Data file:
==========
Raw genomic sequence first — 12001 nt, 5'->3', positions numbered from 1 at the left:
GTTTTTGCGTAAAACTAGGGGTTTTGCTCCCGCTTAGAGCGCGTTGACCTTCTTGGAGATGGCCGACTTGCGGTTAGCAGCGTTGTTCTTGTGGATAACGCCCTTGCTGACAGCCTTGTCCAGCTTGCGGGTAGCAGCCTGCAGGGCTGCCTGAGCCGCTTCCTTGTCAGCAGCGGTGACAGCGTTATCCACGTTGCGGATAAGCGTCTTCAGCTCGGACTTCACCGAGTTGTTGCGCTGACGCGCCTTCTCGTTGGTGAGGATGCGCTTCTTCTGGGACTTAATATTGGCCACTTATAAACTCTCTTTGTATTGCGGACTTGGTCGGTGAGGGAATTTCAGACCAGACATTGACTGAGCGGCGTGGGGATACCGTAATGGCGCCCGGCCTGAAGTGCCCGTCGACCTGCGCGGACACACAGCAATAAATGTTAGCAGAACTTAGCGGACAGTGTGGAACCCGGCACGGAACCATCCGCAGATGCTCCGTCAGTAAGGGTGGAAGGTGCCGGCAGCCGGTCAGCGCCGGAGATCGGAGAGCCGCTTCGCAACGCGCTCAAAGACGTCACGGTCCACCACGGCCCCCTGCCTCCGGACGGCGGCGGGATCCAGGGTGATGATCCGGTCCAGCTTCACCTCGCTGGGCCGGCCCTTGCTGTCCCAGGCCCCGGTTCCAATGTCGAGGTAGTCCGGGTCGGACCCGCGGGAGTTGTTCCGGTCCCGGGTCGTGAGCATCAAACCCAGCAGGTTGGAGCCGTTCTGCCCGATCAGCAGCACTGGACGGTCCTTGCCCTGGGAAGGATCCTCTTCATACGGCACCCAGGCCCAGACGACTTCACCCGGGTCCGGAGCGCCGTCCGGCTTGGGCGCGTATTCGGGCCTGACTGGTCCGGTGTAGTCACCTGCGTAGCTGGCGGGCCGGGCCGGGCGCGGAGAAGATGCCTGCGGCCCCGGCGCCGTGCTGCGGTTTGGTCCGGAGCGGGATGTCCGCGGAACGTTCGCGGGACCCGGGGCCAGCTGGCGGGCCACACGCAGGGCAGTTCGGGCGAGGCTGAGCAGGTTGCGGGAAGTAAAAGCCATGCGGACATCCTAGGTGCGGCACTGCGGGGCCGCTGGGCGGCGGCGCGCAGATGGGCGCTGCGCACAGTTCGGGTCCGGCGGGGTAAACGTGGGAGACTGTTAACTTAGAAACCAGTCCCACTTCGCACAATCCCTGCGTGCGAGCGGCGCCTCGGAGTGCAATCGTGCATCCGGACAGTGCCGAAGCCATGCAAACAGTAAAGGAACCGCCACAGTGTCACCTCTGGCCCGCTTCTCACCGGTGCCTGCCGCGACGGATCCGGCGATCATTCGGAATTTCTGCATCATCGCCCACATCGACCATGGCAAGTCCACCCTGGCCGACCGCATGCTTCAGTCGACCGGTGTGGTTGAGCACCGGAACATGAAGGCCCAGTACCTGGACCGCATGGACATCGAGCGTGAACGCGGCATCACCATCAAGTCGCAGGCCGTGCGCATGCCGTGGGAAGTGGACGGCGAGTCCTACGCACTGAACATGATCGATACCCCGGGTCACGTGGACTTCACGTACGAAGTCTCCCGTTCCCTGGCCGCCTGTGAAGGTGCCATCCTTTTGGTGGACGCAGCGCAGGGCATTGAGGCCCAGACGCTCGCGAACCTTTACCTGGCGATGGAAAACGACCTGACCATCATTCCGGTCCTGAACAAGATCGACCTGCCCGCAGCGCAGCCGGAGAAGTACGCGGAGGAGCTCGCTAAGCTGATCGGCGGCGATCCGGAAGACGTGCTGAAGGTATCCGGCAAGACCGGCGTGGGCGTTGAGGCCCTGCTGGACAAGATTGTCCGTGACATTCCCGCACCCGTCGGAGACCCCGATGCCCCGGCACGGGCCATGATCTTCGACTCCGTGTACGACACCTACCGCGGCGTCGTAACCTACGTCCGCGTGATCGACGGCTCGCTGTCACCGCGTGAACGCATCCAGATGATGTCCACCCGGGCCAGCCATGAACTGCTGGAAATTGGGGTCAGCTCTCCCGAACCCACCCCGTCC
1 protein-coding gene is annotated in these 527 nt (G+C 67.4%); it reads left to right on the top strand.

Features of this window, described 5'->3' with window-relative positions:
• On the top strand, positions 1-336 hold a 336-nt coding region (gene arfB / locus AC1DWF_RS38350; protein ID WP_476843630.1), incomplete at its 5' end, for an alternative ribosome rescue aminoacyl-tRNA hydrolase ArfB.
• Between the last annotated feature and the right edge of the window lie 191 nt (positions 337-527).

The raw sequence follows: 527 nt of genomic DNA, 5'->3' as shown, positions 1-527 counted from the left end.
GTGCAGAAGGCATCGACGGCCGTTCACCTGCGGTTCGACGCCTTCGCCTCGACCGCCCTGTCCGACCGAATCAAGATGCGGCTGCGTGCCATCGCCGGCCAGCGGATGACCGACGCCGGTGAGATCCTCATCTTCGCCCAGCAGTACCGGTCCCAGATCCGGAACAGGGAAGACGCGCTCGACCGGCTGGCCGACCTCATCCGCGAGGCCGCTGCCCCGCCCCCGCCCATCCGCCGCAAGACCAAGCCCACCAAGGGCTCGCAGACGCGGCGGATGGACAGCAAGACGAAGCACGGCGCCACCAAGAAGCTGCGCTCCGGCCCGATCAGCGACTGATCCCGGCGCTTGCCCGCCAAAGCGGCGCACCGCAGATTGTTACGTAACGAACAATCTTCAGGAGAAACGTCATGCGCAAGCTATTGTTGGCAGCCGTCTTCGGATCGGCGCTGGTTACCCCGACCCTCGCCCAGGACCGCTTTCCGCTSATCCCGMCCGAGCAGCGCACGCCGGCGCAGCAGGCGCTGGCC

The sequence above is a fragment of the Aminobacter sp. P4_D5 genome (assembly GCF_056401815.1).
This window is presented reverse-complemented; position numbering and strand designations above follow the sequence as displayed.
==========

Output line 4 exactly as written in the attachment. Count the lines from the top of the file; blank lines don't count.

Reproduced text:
Features of this window, described 5'->3' with window-relative positions: